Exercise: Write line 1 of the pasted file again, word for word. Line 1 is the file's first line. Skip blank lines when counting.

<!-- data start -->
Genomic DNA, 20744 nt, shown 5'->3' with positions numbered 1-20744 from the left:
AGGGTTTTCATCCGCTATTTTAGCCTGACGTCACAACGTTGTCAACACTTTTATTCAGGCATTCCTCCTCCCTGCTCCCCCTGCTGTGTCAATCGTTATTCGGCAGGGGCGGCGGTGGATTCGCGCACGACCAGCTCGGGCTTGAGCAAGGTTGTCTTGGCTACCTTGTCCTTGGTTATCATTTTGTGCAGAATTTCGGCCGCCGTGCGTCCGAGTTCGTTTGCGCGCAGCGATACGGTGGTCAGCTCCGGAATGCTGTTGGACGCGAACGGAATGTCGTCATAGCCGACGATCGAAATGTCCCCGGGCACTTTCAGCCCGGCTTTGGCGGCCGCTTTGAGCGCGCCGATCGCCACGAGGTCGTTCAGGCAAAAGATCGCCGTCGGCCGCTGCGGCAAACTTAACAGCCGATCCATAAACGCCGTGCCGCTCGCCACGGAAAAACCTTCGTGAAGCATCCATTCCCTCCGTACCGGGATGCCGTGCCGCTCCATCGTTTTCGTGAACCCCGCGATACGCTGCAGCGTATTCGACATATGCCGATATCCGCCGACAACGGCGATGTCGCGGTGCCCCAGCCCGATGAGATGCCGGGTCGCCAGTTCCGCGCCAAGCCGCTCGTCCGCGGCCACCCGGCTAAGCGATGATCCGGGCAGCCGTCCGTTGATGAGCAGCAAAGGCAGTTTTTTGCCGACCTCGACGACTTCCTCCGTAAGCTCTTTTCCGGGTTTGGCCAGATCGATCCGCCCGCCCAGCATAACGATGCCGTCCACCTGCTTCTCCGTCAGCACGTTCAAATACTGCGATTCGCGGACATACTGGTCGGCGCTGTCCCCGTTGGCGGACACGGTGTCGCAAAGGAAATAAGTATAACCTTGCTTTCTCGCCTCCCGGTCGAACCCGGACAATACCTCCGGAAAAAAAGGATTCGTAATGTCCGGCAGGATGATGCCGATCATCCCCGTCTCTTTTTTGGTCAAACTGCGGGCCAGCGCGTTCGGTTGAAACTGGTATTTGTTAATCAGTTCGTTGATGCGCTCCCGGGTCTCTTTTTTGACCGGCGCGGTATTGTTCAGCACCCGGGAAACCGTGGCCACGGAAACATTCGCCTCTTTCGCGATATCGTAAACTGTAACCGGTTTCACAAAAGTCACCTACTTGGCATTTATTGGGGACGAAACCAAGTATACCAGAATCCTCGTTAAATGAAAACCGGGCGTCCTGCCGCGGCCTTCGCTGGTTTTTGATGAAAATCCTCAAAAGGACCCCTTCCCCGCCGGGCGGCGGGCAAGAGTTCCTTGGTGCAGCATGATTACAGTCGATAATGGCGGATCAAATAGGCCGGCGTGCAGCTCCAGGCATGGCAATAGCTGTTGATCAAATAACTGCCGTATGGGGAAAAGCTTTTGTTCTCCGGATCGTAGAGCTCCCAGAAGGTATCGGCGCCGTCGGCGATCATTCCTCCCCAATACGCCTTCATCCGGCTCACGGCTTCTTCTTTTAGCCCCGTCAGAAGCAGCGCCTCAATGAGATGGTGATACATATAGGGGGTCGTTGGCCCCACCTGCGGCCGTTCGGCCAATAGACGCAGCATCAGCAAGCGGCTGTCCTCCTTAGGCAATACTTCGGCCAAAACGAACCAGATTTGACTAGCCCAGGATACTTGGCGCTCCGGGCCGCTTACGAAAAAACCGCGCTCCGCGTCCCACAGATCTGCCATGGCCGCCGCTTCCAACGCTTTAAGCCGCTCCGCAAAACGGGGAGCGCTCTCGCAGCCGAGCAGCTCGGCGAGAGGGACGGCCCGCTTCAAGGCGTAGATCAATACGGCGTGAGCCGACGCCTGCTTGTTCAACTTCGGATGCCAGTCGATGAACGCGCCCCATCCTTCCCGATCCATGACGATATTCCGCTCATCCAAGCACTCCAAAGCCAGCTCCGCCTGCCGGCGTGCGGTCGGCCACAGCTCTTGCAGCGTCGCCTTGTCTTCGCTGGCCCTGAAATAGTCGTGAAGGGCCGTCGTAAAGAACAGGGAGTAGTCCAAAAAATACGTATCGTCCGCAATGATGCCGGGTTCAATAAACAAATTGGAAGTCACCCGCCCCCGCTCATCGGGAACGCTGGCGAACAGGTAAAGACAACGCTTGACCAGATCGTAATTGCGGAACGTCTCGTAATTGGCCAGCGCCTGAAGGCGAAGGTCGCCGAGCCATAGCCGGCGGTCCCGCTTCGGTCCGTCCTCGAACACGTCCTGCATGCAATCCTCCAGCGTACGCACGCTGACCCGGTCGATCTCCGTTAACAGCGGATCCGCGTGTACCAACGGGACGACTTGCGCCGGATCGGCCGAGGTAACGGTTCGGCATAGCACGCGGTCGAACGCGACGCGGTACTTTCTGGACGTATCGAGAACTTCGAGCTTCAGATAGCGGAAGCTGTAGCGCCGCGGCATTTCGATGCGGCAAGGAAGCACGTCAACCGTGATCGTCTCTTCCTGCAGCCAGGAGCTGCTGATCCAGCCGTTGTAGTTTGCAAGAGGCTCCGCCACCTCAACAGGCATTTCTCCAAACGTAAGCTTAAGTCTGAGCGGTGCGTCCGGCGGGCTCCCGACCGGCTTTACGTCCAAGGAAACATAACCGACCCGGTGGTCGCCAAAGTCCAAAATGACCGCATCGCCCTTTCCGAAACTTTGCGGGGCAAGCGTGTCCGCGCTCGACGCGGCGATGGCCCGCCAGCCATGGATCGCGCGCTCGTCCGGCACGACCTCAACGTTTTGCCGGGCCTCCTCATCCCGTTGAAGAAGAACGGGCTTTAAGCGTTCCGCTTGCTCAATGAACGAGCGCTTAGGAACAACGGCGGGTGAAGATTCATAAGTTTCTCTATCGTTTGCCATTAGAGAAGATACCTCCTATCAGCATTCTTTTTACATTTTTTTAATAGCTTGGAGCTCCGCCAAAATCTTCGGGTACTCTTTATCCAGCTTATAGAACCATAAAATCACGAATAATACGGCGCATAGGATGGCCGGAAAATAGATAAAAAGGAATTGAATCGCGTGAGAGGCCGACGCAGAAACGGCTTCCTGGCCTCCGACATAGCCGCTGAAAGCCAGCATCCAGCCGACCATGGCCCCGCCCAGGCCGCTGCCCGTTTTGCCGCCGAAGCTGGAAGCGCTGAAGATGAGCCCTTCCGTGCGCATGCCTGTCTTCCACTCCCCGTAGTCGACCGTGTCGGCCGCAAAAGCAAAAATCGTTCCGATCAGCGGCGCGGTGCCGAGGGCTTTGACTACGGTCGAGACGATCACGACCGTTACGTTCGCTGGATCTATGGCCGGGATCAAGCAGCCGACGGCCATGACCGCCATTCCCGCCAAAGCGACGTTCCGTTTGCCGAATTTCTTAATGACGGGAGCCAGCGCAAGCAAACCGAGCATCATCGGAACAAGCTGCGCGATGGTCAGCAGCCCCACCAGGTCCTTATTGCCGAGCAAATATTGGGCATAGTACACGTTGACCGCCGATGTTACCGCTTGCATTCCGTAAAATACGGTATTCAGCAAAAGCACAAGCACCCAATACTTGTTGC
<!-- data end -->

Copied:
Genomic DNA, 20744 nt, shown 5'->3' with positions numbered 1-20744 from the left: